An idea that hit me recently was that my generation and a little older, say up to about 65, is the first generation to have had television available from birth. People older than this would have had some time in their life when a television in their home was not a thing.
I quizzed my editorial team (my Mum and step-dad Mauri!) on what they remembered about the introduction of TV and life before the Goggle Box.
Memories of TV’s first years
My own mum and dad used to hire one from Radio Rentals as they were too expensive to buy outright for most families. I was 3 months old when the first TV came into our family home. Before that, radio serials were a big part of life. With some of the favourites being When a Girl Marries, The Goon Show and Caltex Theatre.
You needed to buy a license for listening to the radio and watching TV. My mum didn’t pay for hers once and ended up in court!
There were many more cinemas than today. Mauri says:
“The visual appetite was satisfied by the local cinemas. When living at Kogarah we had the choice of Rockdale, Kogarah & Carlton – all within walking distance. Two more at Hurstville weren’t much further away. I can’t remember the entry prices but it must have been affordable because we went quite frequently.”
When TV’s were first introduced they were the focal point of attention. People would stand outside shops and watch with a crowd. Since not all households had a TV, families with them became very popular! If you went to someone’s place, eyes would stay locked on the television and there was no conversation. I remember my paternal Grandfather being glued to the set in his TV room. My brother and I had to tip-toe past and not disturb him.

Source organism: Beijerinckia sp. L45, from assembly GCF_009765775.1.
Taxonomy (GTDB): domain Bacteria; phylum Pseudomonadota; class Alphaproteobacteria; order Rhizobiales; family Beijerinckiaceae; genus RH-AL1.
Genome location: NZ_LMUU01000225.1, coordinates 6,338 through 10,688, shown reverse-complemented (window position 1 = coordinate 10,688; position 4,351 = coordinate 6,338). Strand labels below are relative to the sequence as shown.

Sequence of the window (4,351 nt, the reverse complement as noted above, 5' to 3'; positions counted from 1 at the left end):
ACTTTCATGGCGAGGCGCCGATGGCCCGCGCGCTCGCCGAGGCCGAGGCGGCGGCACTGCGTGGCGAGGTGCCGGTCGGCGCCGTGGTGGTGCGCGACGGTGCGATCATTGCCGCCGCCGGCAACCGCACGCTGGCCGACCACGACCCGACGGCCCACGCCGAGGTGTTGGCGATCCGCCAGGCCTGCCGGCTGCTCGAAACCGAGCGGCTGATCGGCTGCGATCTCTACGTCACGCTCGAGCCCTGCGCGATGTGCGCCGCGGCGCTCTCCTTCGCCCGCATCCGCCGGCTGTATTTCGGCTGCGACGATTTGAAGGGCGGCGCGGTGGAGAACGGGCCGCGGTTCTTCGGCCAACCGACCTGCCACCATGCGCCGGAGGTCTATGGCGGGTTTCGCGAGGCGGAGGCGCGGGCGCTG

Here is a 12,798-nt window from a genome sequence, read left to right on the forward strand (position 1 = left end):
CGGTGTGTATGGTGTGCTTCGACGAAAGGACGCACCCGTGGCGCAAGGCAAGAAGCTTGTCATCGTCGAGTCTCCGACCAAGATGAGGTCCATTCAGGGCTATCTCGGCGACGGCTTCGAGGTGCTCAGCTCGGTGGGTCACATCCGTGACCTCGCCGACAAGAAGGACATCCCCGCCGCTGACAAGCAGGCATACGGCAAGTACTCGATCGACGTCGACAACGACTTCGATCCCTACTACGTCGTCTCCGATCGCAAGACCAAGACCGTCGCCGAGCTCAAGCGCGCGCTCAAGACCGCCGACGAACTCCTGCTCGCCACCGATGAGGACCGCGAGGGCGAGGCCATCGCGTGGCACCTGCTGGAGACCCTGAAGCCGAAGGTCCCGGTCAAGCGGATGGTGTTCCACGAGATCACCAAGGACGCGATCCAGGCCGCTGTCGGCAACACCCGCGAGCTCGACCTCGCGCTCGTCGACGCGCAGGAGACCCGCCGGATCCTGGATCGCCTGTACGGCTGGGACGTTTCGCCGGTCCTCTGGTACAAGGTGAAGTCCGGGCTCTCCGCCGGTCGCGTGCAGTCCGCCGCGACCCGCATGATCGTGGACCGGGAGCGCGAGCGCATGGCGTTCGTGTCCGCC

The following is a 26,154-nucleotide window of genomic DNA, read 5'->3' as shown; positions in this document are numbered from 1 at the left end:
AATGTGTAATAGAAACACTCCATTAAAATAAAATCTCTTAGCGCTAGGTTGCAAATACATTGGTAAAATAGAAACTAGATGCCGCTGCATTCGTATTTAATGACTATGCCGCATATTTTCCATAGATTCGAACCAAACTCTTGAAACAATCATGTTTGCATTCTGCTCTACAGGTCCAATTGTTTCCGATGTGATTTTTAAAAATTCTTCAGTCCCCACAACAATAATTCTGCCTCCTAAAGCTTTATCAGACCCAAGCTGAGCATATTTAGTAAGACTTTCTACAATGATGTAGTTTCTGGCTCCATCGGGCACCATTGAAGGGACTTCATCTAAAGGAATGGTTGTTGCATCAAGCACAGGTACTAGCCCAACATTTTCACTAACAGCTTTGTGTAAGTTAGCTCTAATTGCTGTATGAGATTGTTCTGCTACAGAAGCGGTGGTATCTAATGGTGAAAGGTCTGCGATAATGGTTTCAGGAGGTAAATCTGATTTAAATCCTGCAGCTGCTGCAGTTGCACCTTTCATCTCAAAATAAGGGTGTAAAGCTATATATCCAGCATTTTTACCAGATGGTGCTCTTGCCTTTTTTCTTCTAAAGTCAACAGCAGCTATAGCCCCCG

Transmission time was limited to certain hours and the stations would close down. Even I remember the test pattern! Colour TV came to the Australian market in time for the 1976 Olympics. The first colour transmission on ABC TV (the government-run station) was Aunty Jack. Aunty Jack is an Australian enigma. You’ll need to see it to believe it!
These days podcasts step right back in where radio left off. The ability to be freed from a screen while still being entertained is very satisfying. I have added to my list of favourite podcasts. The most recent addition to my listening library being “A Beautiful Anarchy”.
Back in the 1950s TV was the big disrupter. A technology that no doubt caused many people to lament the state of future generations. We talked about “square eyes” in the same way we are now concerned about screen time.
These days I watch very little “TV” as in free to air shows. I do use the TV for streaming of shows on subscription services like Netflix. We no longer have to wait a week for the next installment of a series, as we can watch on-demand. In fact, many people wait until the whole season is available and binge-watch it. Many shows are released all in one go for just this express purpose. I wrote about some of my favourites in a previous post.
YouTube has become the instruction manual for so many aspects of our lives. Need to know how to change the seal in your washing machine? You’ll find 50 different versions.
The internet has meant that we have the ability to create our own version of TV. This is good and bad. It gives people a voice but also means that some of the loudest voices are the ones that mean to do us harm. It also means we get to hear about things that perhaps others would like us not to hear. It’s power to the people, use it wisely!